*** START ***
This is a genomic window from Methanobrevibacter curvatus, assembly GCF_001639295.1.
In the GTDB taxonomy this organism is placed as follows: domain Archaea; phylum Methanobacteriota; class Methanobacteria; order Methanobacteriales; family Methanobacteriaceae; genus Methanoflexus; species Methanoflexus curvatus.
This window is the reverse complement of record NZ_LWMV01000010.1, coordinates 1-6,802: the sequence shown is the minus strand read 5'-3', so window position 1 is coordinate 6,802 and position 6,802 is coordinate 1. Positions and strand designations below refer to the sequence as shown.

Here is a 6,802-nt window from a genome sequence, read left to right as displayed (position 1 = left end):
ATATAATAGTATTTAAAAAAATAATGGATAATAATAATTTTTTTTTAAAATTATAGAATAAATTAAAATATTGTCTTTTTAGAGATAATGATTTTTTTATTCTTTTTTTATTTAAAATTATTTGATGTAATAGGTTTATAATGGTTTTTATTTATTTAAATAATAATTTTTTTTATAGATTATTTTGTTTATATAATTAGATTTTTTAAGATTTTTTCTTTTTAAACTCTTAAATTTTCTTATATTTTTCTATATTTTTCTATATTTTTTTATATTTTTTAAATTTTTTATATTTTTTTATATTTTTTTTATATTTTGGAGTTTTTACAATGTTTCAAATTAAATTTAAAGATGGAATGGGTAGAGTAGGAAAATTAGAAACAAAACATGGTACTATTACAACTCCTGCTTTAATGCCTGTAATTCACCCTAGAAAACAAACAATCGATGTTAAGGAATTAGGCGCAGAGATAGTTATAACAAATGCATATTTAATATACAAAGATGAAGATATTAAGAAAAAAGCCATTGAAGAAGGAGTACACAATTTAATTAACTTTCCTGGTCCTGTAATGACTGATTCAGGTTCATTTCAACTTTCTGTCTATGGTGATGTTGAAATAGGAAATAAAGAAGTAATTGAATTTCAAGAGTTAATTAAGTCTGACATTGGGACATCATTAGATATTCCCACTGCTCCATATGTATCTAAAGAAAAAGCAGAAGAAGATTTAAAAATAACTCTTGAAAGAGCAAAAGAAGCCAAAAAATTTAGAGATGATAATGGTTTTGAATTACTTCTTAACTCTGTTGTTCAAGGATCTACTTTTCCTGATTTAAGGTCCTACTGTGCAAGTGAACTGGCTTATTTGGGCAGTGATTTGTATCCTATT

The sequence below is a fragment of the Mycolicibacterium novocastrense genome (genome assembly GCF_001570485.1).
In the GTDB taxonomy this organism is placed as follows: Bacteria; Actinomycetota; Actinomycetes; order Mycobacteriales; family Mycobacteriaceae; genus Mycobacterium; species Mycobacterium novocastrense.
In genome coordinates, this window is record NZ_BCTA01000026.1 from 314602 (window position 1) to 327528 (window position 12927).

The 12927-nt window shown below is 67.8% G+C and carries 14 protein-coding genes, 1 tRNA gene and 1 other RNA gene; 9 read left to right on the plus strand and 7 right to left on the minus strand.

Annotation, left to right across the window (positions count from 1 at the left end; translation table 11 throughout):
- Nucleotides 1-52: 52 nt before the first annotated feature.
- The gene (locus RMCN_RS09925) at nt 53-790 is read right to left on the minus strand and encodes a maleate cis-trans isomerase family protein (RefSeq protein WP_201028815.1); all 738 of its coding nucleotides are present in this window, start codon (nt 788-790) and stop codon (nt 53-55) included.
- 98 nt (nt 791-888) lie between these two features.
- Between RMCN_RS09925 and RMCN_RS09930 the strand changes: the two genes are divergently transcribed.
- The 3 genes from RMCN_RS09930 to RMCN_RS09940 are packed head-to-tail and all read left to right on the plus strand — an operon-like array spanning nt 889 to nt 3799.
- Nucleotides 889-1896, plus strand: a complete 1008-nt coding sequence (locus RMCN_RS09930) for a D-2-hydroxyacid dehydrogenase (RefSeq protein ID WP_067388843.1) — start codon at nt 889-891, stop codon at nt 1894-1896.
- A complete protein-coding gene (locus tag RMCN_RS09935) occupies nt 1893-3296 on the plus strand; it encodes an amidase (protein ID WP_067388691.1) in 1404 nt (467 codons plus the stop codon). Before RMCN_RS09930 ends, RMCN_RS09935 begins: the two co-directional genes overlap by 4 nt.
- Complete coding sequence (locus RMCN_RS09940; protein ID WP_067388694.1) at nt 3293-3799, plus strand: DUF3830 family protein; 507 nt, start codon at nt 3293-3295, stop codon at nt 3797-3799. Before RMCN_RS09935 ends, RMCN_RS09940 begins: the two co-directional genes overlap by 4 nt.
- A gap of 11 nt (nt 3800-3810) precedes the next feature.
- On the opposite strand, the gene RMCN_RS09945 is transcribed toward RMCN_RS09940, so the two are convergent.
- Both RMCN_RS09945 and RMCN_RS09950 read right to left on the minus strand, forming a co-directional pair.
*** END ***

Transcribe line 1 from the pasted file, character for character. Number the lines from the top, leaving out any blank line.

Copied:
This is a genomic window from Methanobrevibacter curvatus, assembly GCF_001639295.1.